As AN just reported, five teams have shared their plans for the new Presidio Parklands, a 13-acre recreational site lying between Crissy Field and the Presidio’s Main Post. The schemes follow on the heels of a the Presidio Trust's rejection last February of three teams' proposals for a nearby cultural center. The winner will be chosen this January. See below for slideshows of all the available renderings of the projects. The teams—invited to compete last March—took their proposals quite far in terms of detailing and strategy. Be sure to read more about the project here.
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Columnist Michael Sneed of the Chicago Sun-Times quotes “reliable sources” who tell her George Lucas has picked Chicago for his planned museum devoted to movie memorabilia, visual arts, and culture. Mayor Rahm Emanuel in April charged a task force with finding a site for the museum, once San Francisco’s Presidio was ruled off-limits for the California-based Luasfilm magnate's “museum dedicated to the power of the visual image.” San Francisco and Los Angeles are also vying for what Lucas has said will be an investment of at least $700 million—an infusion of economic activity that squares with Emanuel’s other efforts to develop Chicago’s cultural tourism industry. Lucas had wanted to house his extensive art collection near San Francisco’s Crissy Field, but The Presidio Trust rejected his proposal along with two others for development on the Golden Gate Bridge-adjacent site. Chicago’s proposal identified a parking lot in downtown’s Museum Campus—land that Emanuel critics like Alderman Bob Fioretti said the Mayor was trying to hand off to private interests without ample negotiation or public input. That debate may now get a lot more real for power brokers in Chicago, as City Hall officials have reportedly confirmed that Lucas will land his museum on Lake Michigan. The proposal still needs to go through the Chicago Plan Commission, but could open as soon as 2018.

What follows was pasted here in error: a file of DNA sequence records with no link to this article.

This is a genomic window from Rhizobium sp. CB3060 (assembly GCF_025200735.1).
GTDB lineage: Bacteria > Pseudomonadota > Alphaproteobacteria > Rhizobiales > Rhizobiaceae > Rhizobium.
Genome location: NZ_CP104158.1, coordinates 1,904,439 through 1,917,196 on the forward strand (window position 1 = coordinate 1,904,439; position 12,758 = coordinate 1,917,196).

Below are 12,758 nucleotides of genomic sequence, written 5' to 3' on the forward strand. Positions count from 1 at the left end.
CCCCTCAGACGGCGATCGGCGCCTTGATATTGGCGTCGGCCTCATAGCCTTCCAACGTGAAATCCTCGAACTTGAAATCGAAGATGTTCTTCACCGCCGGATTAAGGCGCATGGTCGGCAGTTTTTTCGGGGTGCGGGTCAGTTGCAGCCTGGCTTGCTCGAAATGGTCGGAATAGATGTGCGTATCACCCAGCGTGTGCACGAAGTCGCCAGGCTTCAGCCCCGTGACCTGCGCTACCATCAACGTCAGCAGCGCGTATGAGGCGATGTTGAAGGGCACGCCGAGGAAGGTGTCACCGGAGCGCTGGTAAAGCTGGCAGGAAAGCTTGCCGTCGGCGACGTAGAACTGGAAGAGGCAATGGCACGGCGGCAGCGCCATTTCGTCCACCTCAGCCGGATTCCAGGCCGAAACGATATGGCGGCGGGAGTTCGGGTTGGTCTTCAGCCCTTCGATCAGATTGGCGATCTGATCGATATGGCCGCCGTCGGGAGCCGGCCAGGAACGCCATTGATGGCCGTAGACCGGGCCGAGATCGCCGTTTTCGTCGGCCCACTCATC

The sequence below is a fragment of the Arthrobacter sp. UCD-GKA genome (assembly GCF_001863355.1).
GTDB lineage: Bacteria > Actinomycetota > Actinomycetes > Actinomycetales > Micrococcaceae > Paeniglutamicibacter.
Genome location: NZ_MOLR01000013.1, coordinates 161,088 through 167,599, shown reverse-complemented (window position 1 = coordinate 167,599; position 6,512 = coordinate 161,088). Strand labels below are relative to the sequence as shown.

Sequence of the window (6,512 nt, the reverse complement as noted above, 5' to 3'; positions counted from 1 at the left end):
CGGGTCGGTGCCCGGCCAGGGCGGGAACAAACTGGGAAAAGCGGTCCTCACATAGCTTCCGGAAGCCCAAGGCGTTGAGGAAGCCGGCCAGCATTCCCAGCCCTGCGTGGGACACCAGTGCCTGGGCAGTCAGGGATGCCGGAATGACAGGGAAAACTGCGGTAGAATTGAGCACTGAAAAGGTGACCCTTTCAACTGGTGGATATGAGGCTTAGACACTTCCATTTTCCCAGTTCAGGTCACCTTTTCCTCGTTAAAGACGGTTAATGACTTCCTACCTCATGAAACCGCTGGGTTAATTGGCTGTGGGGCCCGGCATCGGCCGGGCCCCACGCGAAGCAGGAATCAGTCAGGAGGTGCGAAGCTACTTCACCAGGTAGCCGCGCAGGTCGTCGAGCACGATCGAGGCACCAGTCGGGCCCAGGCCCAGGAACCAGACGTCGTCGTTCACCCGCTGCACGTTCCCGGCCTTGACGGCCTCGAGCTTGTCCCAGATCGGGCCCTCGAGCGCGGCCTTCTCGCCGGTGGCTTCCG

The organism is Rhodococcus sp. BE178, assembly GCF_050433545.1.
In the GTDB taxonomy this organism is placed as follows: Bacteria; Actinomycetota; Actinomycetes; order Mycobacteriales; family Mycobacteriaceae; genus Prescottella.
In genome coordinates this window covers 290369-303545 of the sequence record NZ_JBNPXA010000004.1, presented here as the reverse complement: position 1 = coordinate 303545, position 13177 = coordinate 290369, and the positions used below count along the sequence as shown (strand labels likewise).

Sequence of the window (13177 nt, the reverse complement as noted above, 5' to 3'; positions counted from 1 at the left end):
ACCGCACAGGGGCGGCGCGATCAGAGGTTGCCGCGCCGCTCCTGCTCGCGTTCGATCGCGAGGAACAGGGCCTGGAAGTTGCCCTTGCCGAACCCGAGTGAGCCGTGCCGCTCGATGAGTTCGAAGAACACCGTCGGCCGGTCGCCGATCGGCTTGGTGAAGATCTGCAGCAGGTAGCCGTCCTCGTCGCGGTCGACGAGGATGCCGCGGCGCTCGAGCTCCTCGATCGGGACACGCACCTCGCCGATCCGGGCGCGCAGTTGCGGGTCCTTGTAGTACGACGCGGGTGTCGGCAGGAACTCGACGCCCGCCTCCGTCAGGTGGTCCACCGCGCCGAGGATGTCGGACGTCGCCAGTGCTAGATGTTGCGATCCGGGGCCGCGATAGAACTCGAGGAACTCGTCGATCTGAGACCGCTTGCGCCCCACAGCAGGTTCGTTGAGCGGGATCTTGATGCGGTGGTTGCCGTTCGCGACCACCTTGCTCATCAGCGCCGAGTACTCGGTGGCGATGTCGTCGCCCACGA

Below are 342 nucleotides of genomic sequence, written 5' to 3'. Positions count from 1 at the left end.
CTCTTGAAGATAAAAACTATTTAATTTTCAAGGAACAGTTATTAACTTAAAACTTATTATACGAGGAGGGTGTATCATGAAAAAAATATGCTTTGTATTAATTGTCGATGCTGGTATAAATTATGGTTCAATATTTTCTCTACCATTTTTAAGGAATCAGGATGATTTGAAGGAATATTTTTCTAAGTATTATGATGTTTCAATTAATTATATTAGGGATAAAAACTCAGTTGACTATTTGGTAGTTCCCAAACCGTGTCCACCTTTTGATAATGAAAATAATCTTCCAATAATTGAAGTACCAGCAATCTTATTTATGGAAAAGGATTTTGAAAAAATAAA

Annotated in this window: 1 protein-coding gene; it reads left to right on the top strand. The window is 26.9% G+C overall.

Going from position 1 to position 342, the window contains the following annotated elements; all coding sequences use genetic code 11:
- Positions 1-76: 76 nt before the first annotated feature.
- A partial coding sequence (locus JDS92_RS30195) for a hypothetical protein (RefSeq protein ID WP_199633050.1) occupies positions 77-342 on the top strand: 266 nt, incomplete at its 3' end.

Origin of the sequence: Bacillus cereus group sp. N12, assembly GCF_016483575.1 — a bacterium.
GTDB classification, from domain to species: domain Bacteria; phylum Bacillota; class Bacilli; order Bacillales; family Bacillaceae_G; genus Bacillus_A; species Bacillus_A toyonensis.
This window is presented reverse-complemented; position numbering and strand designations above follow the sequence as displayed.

A short time from now in a neighborhood not far, far away… filmmaker extraordinaire George Lucas may land his art and film museum in Chicago. The move comes after the filmmaker's bid to build the museum in San Francisco fell through last year. Mayor Rahm Emanuel formed a task force last week, directing a dozen civic leaders to scout out, as the Sun-Times summarized, “a site ‘accessible’ to all Chicago neighborhoods that’s large enough to host a museum ‘comparable to other major cultural institutions,’ but does not ‘require taxpayer dollars.’” The task force is co-chaired by businessmen Gillian Darlow and Kurt Summers. Emanuel gave the group until mid-May to find a homebase for the Star Wars creator, who last year married Mellody Hobson, president of the Chicago investment firm Ariel. Lucas now lives in Chicago part-time, but Lucasfilm Ltd. and special effects company Industrial Light & Magic are still based in the San Francisco Bay Area. Lucas had originally scoped out a spot in the Presidio, but was rejected by the Presidio trust—the nonprofit that oversees the federally owned land at the southern end of the Golden Gate Bridge. Lucas' was one of three proposals for The Presidio's 8-acre mid-Crissy Field site, all of which The Presidio Trust rejected earlier this year, saying in a statement "We simply do not believe any of the projects were right for this location." Spokesman David Perry has described the 95,000-square-foot museum as the “history of storytelling” and the “world’s foremost museum dedicated to the power of the visual image.” Chicago is home to many museums, both well-known like the Art Institute and the Field Museum, and a bit more odd—say, the International Museum of Surgical Science. But the Lucas museum, which will include film memorabilia as well as works of art from the likes of Norman Rockwell and Maxfield Parrish, would be a big get. San Francisco is still vying for the return of its film Jedi, but we’ll see in one month how Rahm’s empire might strike back.